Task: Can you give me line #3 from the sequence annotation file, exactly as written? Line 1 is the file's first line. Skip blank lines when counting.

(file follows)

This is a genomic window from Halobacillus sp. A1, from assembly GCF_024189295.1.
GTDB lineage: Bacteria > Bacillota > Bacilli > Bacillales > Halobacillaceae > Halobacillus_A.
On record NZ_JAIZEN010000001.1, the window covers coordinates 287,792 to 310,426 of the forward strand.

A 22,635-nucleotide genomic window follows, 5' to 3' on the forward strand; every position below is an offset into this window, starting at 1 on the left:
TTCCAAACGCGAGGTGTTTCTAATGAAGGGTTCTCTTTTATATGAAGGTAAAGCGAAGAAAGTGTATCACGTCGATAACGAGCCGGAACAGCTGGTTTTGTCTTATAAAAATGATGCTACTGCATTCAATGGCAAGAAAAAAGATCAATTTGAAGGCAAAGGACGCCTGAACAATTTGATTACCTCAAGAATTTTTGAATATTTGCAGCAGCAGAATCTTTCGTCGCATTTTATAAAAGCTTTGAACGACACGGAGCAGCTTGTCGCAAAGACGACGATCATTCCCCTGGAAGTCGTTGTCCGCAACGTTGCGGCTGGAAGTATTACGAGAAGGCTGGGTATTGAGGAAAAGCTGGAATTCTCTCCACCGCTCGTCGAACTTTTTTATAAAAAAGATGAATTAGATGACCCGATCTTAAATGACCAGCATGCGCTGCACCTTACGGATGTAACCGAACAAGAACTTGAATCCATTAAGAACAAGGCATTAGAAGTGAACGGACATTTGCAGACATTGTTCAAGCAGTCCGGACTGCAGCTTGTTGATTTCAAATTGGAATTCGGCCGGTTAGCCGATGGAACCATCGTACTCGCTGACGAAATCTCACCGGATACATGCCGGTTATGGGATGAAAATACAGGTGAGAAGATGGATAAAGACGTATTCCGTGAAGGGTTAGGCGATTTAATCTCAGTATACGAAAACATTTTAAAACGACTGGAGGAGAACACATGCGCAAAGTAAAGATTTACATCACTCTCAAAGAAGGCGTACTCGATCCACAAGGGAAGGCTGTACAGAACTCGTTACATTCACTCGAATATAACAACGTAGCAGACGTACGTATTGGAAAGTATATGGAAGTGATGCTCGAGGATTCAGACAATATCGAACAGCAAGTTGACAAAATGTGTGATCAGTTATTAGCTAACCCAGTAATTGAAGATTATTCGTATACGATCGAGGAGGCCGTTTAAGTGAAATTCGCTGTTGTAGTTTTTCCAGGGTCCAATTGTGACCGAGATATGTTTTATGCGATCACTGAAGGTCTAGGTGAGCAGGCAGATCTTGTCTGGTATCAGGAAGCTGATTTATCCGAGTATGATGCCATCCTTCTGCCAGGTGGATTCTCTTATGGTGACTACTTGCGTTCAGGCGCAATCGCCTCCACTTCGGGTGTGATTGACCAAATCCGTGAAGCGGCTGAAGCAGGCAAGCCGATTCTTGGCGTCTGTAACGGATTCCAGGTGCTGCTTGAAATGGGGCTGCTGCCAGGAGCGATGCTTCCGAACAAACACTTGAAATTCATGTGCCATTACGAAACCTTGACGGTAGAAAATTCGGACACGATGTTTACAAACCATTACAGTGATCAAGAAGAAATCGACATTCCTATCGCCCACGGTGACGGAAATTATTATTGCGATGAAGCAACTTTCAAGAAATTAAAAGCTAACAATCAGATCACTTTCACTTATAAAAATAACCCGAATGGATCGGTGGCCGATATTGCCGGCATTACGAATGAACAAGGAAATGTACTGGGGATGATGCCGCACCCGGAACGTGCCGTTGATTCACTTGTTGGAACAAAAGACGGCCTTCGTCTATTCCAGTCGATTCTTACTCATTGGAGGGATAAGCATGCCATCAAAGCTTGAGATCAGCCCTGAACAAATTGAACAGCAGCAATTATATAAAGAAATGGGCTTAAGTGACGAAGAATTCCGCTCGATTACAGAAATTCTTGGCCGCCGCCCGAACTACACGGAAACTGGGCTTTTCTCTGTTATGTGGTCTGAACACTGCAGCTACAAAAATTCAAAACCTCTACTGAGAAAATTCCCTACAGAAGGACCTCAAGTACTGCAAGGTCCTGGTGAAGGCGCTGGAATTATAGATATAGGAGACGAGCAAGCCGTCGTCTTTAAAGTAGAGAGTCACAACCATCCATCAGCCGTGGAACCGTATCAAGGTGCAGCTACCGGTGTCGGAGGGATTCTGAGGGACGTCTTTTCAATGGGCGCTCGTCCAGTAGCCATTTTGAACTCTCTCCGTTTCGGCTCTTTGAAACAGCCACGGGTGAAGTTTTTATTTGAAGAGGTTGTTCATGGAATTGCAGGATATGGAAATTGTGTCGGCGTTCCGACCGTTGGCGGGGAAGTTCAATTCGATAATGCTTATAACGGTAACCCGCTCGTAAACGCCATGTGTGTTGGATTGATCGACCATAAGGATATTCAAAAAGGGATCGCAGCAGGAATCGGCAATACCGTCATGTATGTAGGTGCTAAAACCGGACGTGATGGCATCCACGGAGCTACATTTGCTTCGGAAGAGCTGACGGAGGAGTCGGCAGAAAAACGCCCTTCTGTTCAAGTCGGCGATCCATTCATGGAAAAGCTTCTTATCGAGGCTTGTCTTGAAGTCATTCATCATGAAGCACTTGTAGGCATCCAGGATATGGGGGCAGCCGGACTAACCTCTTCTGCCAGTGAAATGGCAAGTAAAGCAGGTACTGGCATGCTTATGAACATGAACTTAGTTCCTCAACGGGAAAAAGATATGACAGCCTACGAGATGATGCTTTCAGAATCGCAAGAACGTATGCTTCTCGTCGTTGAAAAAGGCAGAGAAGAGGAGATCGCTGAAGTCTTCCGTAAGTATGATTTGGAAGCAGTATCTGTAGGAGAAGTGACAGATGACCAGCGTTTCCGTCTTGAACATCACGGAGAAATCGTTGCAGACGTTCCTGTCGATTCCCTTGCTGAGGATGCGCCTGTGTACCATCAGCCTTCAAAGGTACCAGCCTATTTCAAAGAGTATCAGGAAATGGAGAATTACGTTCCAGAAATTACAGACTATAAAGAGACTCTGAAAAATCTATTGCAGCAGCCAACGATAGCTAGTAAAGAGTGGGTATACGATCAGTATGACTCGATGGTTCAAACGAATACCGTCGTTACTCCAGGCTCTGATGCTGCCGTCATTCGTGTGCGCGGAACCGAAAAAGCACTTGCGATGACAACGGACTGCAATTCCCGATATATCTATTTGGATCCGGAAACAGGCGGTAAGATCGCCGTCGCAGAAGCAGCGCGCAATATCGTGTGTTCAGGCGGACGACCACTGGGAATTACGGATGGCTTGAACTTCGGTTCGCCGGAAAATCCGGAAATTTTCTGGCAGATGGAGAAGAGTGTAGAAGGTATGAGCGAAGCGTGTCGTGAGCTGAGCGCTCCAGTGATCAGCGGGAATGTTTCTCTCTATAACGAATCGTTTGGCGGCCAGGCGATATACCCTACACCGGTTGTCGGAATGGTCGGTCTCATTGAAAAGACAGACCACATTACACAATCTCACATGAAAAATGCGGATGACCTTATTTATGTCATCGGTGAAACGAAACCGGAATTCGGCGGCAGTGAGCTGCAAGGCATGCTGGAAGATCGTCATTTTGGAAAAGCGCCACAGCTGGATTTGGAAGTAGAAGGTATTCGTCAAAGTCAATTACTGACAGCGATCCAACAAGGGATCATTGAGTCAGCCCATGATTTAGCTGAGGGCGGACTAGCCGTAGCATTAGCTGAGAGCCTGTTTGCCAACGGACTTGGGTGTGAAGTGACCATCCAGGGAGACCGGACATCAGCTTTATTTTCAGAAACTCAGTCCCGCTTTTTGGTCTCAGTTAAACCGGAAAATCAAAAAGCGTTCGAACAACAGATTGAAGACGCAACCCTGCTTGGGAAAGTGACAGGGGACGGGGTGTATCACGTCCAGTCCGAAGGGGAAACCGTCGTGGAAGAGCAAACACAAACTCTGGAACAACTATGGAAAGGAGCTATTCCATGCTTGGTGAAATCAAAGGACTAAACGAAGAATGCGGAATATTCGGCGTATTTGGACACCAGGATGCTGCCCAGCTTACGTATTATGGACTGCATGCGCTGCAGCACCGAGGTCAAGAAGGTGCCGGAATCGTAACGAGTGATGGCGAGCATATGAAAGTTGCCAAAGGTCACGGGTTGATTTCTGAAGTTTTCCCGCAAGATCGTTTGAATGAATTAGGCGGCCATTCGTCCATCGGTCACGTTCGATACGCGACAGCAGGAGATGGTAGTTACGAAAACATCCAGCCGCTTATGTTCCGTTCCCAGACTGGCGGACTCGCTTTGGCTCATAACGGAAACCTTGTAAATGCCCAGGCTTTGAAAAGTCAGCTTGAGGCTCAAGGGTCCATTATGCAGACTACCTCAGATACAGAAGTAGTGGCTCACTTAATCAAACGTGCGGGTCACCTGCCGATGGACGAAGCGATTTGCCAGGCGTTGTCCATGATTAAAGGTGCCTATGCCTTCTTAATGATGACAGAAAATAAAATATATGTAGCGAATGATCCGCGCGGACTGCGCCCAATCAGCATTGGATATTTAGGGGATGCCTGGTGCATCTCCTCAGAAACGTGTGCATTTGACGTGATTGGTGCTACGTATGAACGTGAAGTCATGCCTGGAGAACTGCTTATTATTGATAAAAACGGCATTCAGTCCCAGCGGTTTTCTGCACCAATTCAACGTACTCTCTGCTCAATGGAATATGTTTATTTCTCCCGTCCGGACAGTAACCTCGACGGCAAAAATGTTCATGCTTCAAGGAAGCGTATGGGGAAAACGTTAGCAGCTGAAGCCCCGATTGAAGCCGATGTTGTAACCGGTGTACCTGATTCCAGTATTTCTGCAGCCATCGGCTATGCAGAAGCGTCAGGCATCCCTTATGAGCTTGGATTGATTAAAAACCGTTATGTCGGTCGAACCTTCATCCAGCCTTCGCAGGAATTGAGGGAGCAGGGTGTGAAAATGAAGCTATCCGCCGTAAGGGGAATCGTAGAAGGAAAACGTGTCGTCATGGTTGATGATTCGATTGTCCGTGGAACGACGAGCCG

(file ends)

On record NZ_JAIZEN010000001.1, the window covers coordinates 287,792 to 310,426 of the forward strand.